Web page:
Coinciding with the festival of Candlemas, a uniquely magical phenomenon occurs at La Seu cathedral in Mallorca: a Festival of Light, popularly known as the “vuit de la Seu”, which attracts a multitude of visitors.
Every time, more and more people come to Mallorca’s Cathedral from all over the island, to witness the marvellous spectacle of light that illuminates the interior of the cathedral on just two days per year. This festival of light takes place on the 11th of November, the day of Saint Martin, and on the 2nd of February when we celebrate Candlemas. This is a breathtaking coincidence that never fails to impress, and you should really try and see it if you happen to be on the island on either of these dates.
Bear in mind though, that you’ll have to get up very early so you don’t miss it. This phenomenon takes place first thing in the morning, with the first of the sun’s rays. At exactly 8:30 in the morning, the sun penetrates the large rose window above the altar, projecting an explosion of colour onto the interior wall which is produced by the 1.115 pieces of glass that make up the rose window. This chromatic display is unique, as only La Seu in Mallorca meets the conditions of location, orientation, and construction for it to take place.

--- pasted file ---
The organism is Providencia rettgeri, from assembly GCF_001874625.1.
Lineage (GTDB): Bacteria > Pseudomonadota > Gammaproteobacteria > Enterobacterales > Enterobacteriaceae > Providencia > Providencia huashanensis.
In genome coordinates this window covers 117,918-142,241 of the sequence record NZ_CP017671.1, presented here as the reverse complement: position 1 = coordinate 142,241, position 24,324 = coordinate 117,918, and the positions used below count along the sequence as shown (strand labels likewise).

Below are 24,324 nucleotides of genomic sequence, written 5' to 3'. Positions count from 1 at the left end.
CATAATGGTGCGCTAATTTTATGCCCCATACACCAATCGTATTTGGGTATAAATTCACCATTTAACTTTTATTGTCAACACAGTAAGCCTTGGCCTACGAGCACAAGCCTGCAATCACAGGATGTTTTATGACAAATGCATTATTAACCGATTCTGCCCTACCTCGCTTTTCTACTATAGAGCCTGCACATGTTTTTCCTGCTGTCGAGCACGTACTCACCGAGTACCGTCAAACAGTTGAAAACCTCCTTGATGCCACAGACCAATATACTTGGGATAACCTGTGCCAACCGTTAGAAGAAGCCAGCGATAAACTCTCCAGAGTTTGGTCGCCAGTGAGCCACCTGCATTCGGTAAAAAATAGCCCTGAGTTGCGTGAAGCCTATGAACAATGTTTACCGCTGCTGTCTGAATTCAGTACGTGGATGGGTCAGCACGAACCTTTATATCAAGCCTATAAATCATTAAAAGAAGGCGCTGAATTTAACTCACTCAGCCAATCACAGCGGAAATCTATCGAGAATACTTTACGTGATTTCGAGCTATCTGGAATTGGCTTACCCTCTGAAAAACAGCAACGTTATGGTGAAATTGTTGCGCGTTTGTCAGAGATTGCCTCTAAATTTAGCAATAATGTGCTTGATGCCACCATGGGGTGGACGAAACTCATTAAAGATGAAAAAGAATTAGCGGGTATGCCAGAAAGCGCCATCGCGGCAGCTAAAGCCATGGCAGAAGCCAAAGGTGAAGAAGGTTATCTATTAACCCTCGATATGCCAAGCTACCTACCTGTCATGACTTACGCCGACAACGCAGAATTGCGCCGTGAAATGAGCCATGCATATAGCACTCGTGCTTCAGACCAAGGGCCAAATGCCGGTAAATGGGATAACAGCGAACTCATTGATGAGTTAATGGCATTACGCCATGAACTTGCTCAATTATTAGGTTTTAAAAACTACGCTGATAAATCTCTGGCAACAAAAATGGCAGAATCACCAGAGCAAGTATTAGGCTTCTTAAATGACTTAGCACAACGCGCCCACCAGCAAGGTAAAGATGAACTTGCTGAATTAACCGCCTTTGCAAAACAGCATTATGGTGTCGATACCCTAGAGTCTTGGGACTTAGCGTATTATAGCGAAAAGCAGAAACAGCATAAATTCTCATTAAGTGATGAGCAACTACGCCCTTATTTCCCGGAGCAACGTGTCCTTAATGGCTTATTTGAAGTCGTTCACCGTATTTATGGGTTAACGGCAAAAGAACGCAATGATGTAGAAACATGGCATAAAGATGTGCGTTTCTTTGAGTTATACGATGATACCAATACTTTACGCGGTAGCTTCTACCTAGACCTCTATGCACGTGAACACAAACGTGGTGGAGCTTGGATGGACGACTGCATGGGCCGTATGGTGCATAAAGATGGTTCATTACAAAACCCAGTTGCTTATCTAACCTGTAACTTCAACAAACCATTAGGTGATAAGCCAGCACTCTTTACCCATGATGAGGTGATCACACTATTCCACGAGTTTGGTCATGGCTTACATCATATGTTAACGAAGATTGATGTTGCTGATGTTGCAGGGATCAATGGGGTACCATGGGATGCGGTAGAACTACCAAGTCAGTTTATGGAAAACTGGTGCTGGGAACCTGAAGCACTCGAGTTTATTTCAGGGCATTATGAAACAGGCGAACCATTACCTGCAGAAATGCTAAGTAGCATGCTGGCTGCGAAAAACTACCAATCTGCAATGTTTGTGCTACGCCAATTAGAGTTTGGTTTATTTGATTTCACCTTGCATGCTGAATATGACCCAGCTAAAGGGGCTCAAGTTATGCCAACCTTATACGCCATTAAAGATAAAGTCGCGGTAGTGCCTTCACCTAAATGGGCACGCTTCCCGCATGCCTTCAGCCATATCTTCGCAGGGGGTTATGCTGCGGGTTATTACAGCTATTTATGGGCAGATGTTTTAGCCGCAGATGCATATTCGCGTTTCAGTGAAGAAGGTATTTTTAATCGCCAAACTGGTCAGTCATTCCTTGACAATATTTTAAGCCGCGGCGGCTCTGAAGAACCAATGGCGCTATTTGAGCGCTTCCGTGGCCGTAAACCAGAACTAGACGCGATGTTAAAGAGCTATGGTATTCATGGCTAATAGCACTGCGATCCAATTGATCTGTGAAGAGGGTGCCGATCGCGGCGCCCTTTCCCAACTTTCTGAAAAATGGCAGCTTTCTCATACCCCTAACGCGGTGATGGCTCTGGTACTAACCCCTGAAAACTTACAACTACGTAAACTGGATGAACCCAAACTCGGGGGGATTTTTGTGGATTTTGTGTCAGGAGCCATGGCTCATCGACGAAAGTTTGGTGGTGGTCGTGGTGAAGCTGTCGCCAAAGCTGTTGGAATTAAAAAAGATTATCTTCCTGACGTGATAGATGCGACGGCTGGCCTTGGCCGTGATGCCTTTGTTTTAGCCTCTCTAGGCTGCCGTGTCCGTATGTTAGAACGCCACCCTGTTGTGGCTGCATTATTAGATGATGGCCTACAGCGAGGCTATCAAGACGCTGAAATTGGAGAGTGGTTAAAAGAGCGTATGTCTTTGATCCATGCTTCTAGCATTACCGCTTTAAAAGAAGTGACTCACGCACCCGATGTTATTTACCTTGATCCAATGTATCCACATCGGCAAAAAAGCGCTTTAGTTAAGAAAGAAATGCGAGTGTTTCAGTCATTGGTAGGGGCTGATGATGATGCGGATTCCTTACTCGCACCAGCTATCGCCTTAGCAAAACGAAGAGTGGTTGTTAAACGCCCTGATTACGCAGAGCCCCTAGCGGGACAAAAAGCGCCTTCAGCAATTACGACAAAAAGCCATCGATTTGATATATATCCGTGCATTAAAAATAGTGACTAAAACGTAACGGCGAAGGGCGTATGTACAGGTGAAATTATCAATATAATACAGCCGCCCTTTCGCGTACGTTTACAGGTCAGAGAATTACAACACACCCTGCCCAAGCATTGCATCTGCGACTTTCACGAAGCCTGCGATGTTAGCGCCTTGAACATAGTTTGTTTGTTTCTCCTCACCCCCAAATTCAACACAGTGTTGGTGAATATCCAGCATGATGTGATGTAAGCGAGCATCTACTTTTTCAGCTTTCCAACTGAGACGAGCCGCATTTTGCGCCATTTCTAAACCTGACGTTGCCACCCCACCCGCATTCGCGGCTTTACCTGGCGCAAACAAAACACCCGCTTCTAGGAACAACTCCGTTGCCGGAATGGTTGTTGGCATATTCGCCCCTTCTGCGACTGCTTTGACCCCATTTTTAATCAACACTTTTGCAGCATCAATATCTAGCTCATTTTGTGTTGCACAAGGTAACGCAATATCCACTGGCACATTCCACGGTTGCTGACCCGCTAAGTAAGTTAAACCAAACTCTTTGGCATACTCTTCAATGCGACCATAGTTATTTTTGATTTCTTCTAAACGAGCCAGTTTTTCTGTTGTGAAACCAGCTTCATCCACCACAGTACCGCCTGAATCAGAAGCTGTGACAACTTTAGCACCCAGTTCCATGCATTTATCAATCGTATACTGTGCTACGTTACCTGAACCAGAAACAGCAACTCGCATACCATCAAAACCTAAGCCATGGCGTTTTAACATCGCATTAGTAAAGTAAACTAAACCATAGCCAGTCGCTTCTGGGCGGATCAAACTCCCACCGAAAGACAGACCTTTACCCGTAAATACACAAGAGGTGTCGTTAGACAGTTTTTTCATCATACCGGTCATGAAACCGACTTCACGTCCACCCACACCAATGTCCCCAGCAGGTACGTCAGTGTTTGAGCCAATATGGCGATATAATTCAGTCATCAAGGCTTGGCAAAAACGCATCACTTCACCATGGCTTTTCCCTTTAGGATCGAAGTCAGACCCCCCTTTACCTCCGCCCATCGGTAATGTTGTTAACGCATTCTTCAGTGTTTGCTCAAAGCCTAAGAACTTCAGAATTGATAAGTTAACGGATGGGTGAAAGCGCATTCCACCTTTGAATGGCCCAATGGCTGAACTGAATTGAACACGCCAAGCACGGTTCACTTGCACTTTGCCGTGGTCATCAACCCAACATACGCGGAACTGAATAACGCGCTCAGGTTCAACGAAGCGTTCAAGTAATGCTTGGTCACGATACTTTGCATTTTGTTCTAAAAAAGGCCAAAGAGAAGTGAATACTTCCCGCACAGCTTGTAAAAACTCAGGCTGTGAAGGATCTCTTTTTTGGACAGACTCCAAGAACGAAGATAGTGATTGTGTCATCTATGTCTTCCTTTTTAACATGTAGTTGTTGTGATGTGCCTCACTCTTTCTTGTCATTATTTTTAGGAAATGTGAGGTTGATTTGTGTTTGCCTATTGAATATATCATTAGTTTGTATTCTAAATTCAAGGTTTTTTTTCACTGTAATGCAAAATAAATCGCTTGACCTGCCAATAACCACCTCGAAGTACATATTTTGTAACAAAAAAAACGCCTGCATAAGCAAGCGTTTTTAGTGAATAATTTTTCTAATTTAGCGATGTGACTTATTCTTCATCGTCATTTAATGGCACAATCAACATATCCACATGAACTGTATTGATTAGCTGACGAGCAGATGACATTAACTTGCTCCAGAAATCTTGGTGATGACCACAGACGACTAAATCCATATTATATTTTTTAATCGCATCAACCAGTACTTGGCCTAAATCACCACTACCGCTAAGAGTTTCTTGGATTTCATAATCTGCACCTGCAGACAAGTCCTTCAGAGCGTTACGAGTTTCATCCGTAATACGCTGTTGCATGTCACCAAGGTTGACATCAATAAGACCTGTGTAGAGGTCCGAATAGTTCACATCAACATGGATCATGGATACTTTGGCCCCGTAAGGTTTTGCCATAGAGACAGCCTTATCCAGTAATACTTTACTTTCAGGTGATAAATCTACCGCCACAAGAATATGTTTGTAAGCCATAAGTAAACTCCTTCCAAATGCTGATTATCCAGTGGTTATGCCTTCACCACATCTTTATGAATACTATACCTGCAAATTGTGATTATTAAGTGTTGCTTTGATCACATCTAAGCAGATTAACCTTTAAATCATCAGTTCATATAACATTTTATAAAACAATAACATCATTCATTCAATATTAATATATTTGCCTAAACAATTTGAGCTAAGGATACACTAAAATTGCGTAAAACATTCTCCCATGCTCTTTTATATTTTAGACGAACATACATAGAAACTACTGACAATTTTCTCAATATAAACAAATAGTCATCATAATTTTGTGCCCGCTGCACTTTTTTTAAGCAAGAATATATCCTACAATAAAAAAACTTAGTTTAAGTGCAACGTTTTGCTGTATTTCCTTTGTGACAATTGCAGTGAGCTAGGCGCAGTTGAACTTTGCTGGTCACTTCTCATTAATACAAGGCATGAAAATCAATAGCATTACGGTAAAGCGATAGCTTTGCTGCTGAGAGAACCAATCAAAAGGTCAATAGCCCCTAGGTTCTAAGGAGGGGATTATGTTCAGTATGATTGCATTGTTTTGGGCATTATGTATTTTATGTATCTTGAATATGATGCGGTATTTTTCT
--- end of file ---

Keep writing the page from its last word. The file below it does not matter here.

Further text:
Thousands of people gather to witness this incredibly magical spectacle formed when light passes through the rosette on the main façade to be reflected on the interior wall, below the second rosette, forming a perfect “vuit” (eight, in Catalan). Such is its charm and uniqueness, that it has become a major media event, broadcast by television channels all over the world, and eagerly awaited by the public. Its popularity is equal to that of the traditional singing of the Sibil-la on Christmas Eve.
This spectacle, which has a great impact internationally, is surrounded by mystery and magic, with much speculation as to the significance of the number “eight” and the symbolic orientation of the Cathedral itself.
La Seu de Mallorca is keen to recover a historic, cultural tradition originating in Greece and Rome, which was Christianised by Pope Gelasius in the year 496. Christians celebrate Candlemas 40 days after Christmas, it commemorates Jesus’s presentation at the temple in Jerusalem, and the purification of his mother, Mary. This ritual, associated with Jewish culture, centres around the offering and blessing of wax candles. The English-speaking Christian liturgy dedicated to Candlemas has identified this commemoration as the Feast of the Holy Encounter.